Bryan Kohberger Is Keen to Know What’s in Sealed Affidavits — Prosecutor

BY KHALEDA RAHMAN

The man accused of the November slayings of four University of Idaho students is hurrying his return to Idaho to find out the details of the charges against him in sealed affidavits, according to a prosecutor.

Bryan Kohberger, 28, agreed on Tuesday to be extradited from Pennsylvania, where he was arrested at his parents’ home on Friday, to face charges in Idaho. He will be transported to the state within 10 days.

Investigators say Kohberger broke into a rental house in Moscow and fatally stabbed Kaylee Goncalves, Madison Mogen, Xana Kernodle and Ethan Chapin in the early morning hours on November 13.




Kohberger is a Ph.D. student and teaching assistant in the Department of Criminal Justice and Criminology at Washington State University in Pullman, just eight miles across the border from the scene of the crime.

The probable cause affidavit outlining the evidence for first-degree murder and felony burglary charges against Kohberger won’t be released until after he arrives in Idaho, authorities said.

Bryan Kohberger booking photo

Bryan Kohberger agreed to be extradited from Pennsylvania. He was arrested at his parents’ home and faces charges in Idaho.MONROE COUNTY CORRECTIONAL FACILITY




The affidavit and court documents remaining sealed is a “quirk” of Idaho law, Michael Mancuso, first assistant district attorney of Pennsylvania’s Monroe County, said during a press conference on Tuesday, after Kohberger’s extradition hearing.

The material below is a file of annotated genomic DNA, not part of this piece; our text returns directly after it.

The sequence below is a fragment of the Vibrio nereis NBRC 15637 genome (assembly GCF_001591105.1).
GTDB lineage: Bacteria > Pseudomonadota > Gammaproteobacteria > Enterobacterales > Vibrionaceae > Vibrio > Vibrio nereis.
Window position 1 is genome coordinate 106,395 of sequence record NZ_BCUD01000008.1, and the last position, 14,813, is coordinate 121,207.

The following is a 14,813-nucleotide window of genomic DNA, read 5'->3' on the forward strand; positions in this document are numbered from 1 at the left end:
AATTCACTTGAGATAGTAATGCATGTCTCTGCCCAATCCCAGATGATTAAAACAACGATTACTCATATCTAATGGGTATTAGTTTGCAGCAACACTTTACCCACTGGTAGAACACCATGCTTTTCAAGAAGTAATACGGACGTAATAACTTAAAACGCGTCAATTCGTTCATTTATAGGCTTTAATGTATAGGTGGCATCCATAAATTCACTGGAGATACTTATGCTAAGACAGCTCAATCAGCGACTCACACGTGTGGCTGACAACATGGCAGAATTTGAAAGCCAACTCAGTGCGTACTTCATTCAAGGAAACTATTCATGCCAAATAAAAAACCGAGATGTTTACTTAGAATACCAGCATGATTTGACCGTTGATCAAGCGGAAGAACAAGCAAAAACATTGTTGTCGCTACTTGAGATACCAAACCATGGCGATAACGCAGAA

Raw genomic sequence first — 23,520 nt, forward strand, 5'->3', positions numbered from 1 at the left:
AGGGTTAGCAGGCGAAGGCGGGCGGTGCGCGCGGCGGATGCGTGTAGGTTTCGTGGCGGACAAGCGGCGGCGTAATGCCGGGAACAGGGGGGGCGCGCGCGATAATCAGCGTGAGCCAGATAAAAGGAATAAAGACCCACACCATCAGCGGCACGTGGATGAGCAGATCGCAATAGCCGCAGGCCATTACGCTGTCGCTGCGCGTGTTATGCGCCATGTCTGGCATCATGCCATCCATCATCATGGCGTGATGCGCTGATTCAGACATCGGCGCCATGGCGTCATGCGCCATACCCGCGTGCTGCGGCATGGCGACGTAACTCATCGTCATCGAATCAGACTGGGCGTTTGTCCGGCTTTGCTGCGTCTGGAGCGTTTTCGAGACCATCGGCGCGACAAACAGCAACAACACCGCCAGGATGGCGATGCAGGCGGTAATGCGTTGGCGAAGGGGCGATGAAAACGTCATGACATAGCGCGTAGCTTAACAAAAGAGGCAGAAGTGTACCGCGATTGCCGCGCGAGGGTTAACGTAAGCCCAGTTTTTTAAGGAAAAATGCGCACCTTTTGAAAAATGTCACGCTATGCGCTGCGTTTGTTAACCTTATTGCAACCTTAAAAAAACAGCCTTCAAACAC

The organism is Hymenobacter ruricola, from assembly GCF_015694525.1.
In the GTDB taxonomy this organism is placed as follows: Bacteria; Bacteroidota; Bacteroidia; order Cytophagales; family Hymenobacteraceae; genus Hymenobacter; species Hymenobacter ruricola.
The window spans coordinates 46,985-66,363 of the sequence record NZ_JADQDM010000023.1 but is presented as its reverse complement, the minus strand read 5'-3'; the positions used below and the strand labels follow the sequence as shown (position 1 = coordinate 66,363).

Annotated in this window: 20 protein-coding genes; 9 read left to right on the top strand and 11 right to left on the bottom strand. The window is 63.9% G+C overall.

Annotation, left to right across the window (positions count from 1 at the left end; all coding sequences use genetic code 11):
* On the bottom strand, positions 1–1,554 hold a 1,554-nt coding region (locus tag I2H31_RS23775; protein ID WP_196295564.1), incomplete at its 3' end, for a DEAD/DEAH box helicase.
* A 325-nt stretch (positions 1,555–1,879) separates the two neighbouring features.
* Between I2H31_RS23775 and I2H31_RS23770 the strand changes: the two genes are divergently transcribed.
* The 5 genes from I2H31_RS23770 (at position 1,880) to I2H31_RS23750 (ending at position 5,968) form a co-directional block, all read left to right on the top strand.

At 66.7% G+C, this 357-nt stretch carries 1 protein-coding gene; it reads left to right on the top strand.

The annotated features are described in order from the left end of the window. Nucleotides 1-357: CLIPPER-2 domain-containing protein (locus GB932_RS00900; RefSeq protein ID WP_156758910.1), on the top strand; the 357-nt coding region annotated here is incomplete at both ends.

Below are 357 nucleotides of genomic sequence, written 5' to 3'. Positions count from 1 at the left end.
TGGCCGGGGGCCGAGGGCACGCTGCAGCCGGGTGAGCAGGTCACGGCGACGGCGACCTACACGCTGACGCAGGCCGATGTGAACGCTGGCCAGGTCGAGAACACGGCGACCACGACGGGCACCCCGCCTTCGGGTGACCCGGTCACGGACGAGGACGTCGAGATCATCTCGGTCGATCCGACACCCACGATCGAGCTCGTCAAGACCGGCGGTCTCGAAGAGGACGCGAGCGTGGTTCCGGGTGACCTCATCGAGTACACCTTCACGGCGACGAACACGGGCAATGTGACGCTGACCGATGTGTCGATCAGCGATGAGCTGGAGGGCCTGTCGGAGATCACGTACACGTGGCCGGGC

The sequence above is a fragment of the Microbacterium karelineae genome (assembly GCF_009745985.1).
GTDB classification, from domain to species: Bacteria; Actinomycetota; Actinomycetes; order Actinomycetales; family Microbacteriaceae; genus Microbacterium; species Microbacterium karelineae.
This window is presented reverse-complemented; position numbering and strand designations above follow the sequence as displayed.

“Having read those documents, and the sealed affidavits of probable cause, I definitely believe that one of the main reasons the defendant chose to waive extradition and hurry his return back to Idaho was the need to know what was in those documents.”

Attorneys, law enforcement officers and others involved in the case won’t be able to discuss the affidavit or other court documents after an Idaho magistrate judge issued a so-called “gag order” on Tuesday evening prohibiting officials from talking publicly about many aspects of the case outside of court.

Such orders can be issued when judges are concerned that pre-trial publicity could prevent a defendant from getting a fair trial.

Jason LaBar, the chief public defender in Monroe County representing Kohberger for his extradition hearing, said his client was eager to be exonerated.




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